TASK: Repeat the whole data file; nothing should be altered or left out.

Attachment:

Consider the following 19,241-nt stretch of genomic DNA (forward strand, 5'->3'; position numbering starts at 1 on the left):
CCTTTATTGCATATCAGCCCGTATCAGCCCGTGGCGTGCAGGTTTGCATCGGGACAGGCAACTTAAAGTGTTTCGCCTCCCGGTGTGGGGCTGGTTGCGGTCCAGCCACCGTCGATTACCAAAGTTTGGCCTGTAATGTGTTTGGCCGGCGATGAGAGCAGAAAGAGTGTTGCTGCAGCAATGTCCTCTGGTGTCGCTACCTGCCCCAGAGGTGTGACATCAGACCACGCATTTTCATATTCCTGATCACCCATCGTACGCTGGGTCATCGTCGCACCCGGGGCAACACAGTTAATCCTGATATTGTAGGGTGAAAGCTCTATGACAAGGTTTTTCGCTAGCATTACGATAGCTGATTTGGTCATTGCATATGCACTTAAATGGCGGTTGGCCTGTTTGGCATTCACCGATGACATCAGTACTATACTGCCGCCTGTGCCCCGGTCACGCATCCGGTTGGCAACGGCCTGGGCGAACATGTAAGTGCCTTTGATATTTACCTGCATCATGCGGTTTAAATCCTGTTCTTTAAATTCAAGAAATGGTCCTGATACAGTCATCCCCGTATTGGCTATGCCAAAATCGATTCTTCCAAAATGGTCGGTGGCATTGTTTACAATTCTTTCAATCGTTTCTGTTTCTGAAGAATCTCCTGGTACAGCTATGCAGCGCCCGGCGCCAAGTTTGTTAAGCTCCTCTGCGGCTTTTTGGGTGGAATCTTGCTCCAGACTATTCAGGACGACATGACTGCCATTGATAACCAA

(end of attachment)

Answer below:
Consider the following 19,241-nt stretch of genomic DNA (forward strand, 5'->3'; position numbering starts at 1 on the left):
CCTTTATTGCATATCAGCCCGTATCAGCCCGTGGCGTGCAGGTTTGCATCGGGACAGGCAACTTAAAGTGTTTCGCCTCCCGGTGTGGGGCTGGTTGCGGTCCAGCCACCGTCGATTACCAAAGTTTGGCCTGTAATGTGTTTGGCCGGCGATGAGAGCAGAAAGAGTGTTGCTGCAGCAATGTCCTCTGGTGTCGCTACCTGCCCCAGAGGTGTGACATCAGACCACGCATTTTCATATTCCTGATCACCCATCGTACGCTGGGTCATCGTCGCACCCGGGGCAACACAGTTAATCCTGATATTGTAGGGTGAAAGCTCTATGACAAGGTTTTTCGCTAGCATTACGATAGCTGATTTGGTCATTGCATATGCACTTAAATGGCGGTTGGCCTGTTTGGCATTCACCGATGACATCAGTACTATACTGCCGCCTGTGCCCCGGTCACGCATCCGGTTGGCAACGGCCTGGGCGAACATGTAAGTGCCTTTGATATTTACCTGCATCATGCGGTTTAAATCCTGTTCTTTAAATTCAAGAAATGGTCCTGATACAGTCATCCCCGTATTGGCTATGCCAAAATCGATTCTTCCAAAATGGTCGGTGGCATTGTTTACAATTCTTTCAATCGTTTCTGTTTCTGAAGAATCTCCTGGTACAGCTATGCAGCGCCCGGCGCCAAGTTTGTTAAGCTCCTCTGCGGCTTTTTGGGTGGAATCTTGCTCCAGACTATTCAGGACGACATGACTGCCATTGATAACCAA